Friends, Silence Makes Us Complicit
In May 2020, George Floyd was killed while in police custody. And while this senseless, callous act was committed between a police officer against a human being, to my great horror, another equally ugly and grievous act was being committed – an Asian police officer stood by and did nothing to stop George Floyd’s death. In response to this act, my cousin rightly pointed out that “it is not ok to stand silently by in quiet solidarity. Friends, silence makes us complicit.” Boy, oh boy, did that last statement hit me like a ton of bricks! It made me realize that for far too long, I had been silent. But as an Asian American, where do I start finding my voice as an ally? How should I start leaning into anti-racism?
First, I had to acknowledge and confess some truths about myself. As I reflected on my experience concerning racism, I discovered that I am sometimes both victim and offender. As an Asian American, I experienced my fair share of racism – sometimes subtle, sometimes overt – but nothing like the recent aggressive attacks on elderly Asians across the country (a topic for another blog post!). However, the expectation to fit into the “model minority” role also enabled me to assimilate and be a recipient of privilege. This dichotomy made me feel uneasy and regretful, and perhaps it now continues to serve as the driving force for learning how to speak up against racial injustice.
Realizing that I do not know enough about the Black American experience, I started reading books and watching videos so that I could gain an awareness of racism in America, but also how I could celebrate diversity and promote reconciliation. Here are a few of the resources that have made a big impact on how I am becoming more aware of racism in America:
How to Be an Antiracist, book by Ibram X. Kendi
I Am Not Your Negro, documentary by Raoul Peck
Just Mercy, movie directed by Destin Daniel Cretton, book written by Bryan Stevenson
Multiethnic Conversations, book by Mark DeMaz and Oneya Fennel Okuwobi
Roadmap to Reconciliation, book by Brenda Salter McNeil
Selma, movie directed by Ava DuVernay, book written by Paul Webb
Stamped: Racism, Antiracism, and You, book by Jason Reynolds
Why Are All the Black Kids Sitting Together in the Cafeteria, book by Beverly Daniel Tatum
One of the vignettes described in Roadmap to Reconciliation was about a white woman who visited a museum documenting brutal and horrific lynchings. Her response to this experience resonated with me. She said, “I don’t know what to do with what I just saw. I can’t fix your pain, and I can’t take it away, but I can see it. And I will work the rest of my life to fight for you and for your children so they won’t experience it.”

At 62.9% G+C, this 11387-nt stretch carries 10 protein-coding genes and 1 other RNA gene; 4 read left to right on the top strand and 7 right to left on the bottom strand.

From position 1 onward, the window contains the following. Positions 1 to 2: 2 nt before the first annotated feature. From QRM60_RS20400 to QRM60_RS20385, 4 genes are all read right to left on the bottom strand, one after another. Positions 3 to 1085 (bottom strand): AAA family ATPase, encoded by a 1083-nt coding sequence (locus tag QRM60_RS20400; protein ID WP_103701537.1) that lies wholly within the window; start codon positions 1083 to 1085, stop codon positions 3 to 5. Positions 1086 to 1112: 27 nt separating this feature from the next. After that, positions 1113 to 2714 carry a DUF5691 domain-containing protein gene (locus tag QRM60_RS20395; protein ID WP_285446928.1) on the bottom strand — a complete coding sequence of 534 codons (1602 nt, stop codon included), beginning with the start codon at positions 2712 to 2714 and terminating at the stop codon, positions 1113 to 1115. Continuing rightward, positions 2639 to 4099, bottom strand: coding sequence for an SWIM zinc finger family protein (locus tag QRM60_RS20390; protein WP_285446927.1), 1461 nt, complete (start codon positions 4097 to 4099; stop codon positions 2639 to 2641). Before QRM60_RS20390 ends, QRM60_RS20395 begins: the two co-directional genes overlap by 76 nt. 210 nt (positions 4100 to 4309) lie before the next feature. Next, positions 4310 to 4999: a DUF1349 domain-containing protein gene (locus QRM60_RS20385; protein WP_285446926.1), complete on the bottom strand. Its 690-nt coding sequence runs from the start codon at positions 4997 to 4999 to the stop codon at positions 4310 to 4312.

Like this woman, I too, feel the pain of what has happened in the past, including present day racial injustices. I want to contribute to and promote a more anti-racist society. My first step of action was to seek accountability in my personal journey to keep learning about racism in America, so I joined a discussion group. We have been meeting each week to share what we have been learning. At first, we reported different sources of information but eventually the format of our meetings morphed into a book club where we all read and discussed the same book. Our last project together was to organize a community viewing and panel discussion of “’54,” a documentary about Sunnyhills, the first planned integrated community in America. On a professional level, I helped organize parent workshops and found presenters to speak about how to raise anti-racist kids.
These are just small steps in the larger anti-racism movement, but I am no longer silent.
Friends, what books or resources would you recommend as we continue leaning into anti-racism? What actions would you suggest so we can stand in solidarity against racial injustice?
My very best,
Copyright © 2021 by GenParenting
Discovering the joy of teaching while in high school, Jaime pursued her B.A. in English at Santa Clara University. She also received a teaching credential and a M.A. in Education Administration from Santa Clara University. Jaime taught English Language Arts at Rancho Middle School, motivating and inspiring young people to become effective communicators and contributors in their community. From being a Middle School English Language Arts/English Language Development teacher to becoming a stay-at home mom, Jaime is an education consultant who presents literacy workshops. Her workshops focus on a combination of her ten years of teaching expertise with tried-and-true experiences that she uses with her own children. Jaime is also a Teacher Consultant with the San Jose Area Writing Project. Jaime’s mission is to share effective reading and writing strategies with families to encourage literacy.